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Deletion of astroglial CXCL10 delays clinical onset but does not affect progressive axon loss in a murine autoimmune multiple sclerosis model

Authors
  • Mills Ko, Emily1
  • Ma, Joyce H1
  • Guo, Fuzheng1
  • Miers, Laird1
  • Lee, Eunyoung1, 2
  • Bannerman, Peter1
  • Burns, Travis1
  • Ko, David3
  • Sohn, Jiho1
  • Soulika, Athena M1
  • Pleasure, David1
  • 1 UC Davis School of Medicine and Shriners Hospital, Institute for Pediatric Regenerative Medicine, 2425 Stockton Blvd, Sacramento, CA, 95817, USA , Sacramento (United States)
  • 2 Center for Drug Evaluation, CJ Cheiljedang Pharma, San 522-1, Dukpyungli, Majangmyun, Icheon, Kyunggi, 448130, Korea , Icheon (South Korea)
  • 3 UC Davis, Department of Mechanical and Aerospace Engineering, One Shields Avenue, Davis, CA, 95616, USA , Davis (United States)
Type
Published Article
Journal
Journal of Neuroinflammation
Publisher
Springer (Biomed Central Ltd.)
Publication Date
Jun 12, 2014
Volume
11
Issue
1
Identifiers
DOI: 10.1186/1742-2094-11-105
Source
Springer Nature
Keywords
License
Yellow

Abstract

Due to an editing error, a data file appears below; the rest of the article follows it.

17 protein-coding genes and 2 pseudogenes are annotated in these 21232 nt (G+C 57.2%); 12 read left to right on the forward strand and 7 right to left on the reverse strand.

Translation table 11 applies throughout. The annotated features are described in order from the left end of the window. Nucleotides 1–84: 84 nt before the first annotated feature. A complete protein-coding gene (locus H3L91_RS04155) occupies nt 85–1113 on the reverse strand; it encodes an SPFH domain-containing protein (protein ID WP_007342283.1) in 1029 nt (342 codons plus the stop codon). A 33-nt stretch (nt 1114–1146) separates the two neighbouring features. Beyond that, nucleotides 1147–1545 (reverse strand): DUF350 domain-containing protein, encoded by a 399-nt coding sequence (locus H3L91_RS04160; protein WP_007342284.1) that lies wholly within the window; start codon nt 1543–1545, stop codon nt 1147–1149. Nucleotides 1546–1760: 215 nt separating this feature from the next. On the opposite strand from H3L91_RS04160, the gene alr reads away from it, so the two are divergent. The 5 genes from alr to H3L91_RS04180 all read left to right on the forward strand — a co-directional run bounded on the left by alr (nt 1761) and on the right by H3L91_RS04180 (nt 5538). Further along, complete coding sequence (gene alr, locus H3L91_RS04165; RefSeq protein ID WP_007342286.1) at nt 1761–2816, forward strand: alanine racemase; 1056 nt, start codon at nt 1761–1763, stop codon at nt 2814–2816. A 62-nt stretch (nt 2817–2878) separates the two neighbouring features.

Multiple sclerosis (MS) is characterized by central nervous system (CNS) inflammation, demyelination, and axonal degeneration. CXCL10 (IP-10), a chemokine for CXCR3+ T cells, is known to regulate T cell differentiation and migration in the periphery, but effects of CXCL10 produced endogenously in the CNS on immune cell trafficking are unknown. We created floxed cxcl10 mice and crossed them with mice carrying an astrocyte-specific Cre transgene (mGFAPcre) to ablate astroglial CXCL10 synthesis. These mice, and littermate controls, were immunized with myelin oligodendrocyte glycoprotein peptide 35-55 (MOG peptide) to induce experimental autoimmune encephalomyelitis (EAE). In comparison to the control mice, spinal cord CXCL10 mRNA and protein were sharply diminished in the mGFAPcre/CXCL10fl/fl EAE mice, confirming that astroglia are chiefly responsible for EAE-induced CNS CXCL10 synthesis. Astroglial CXCL10 deletion did not significantly alter the overall composition of CD4+ lymphocytes and CD11b+ cells in the acutely inflamed CNS, but did diminish accumulation of CD4+ lymphocytes in the spinal cord perivascular spaces. Furthermore, IBA1+ microglia/macrophage accumulation within the lesions was not affected by CXCL10 deletion. Clinical deficits were milder and acute demyelination was substantially reduced in the astroglial CXCL10-deleted EAE mice, but long-term axon loss was equally severe in the two groups. We concluded that astroglial CXCL10 enhances spinal cord perivascular CD4+ lymphocyte accumulation and acute spinal cord demyelination in MOG peptide EAE, but does not play an important role in progressive axon loss in this MS model.

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